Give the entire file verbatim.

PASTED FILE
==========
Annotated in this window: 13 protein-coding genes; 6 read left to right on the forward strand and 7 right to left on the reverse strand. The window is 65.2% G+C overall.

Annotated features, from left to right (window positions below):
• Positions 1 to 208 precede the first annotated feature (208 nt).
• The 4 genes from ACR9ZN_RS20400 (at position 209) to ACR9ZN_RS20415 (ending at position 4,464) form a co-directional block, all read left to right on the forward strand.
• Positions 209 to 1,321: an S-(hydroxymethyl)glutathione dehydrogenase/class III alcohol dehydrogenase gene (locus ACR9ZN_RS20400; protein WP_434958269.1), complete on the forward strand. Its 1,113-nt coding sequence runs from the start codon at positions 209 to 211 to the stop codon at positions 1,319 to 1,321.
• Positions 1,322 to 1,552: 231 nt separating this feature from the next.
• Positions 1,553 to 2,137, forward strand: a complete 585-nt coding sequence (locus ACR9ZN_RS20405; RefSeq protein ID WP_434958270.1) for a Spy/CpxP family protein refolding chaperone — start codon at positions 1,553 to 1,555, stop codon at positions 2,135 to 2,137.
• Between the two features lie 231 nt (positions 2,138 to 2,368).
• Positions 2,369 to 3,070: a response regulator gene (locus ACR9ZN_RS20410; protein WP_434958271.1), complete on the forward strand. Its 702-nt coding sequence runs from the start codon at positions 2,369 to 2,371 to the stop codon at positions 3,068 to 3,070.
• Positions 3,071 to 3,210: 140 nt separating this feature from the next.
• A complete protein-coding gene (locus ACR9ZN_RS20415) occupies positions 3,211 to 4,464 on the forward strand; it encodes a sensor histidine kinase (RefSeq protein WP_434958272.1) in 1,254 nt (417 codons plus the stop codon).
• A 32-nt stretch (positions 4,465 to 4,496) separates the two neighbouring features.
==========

Annotated in this window: 13 protein-coding genes; 6 read left to right on the forward strand and 7 right to left on the reverse strand. The window is 65.2% G+C overall.

Annotated features, from left to right (window positions below):
• Positions 1 to 208 precede the first annotated feature (208 nt).
• The 4 genes from ACR9ZN_RS20400 (at position 209) to ACR9ZN_RS20415 (ending at position 4,464) form a co-directional block, all read left to right on the forward strand.
• Positions 209 to 1,321: an S-(hydroxymethyl)glutathione dehydrogenase/class III alcohol dehydrogenase gene (locus ACR9ZN_RS20400; protein WP_434958269.1), complete on the forward strand. Its 1,113-nt coding sequence runs from the start codon at positions 209 to 211 to the stop codon at positions 1,319 to 1,321.
• Positions 1,322 to 1,552: 231 nt separating this feature from the next.
• Positions 1,553 to 2,137, forward strand: a complete 585-nt coding sequence (locus ACR9ZN_RS20405; RefSeq protein ID WP_434958270.1) for a Spy/CpxP family protein refolding chaperone — start codon at positions 1,553 to 1,555, stop codon at positions 2,135 to 2,137.
• Between the two features lie 231 nt (positions 2,138 to 2,368).
• Positions 2,369 to 3,070: a response regulator gene (locus ACR9ZN_RS20410; protein WP_434958271.1), complete on the forward strand. Its 702-nt coding sequence runs from the start codon at positions 2,369 to 2,371 to the stop codon at positions 3,068 to 3,070.
• Positions 3,071 to 3,210: 140 nt separating this feature from the next.
• A complete protein-coding gene (locus ACR9ZN_RS20415) occupies positions 3,211 to 4,464 on the forward strand; it encodes a sensor histidine kinase (RefSeq protein WP_434958272.1) in 1,254 nt (417 codons plus the stop codon).
• A 32-nt stretch (positions 4,465 to 4,496) separates the two neighbouring features.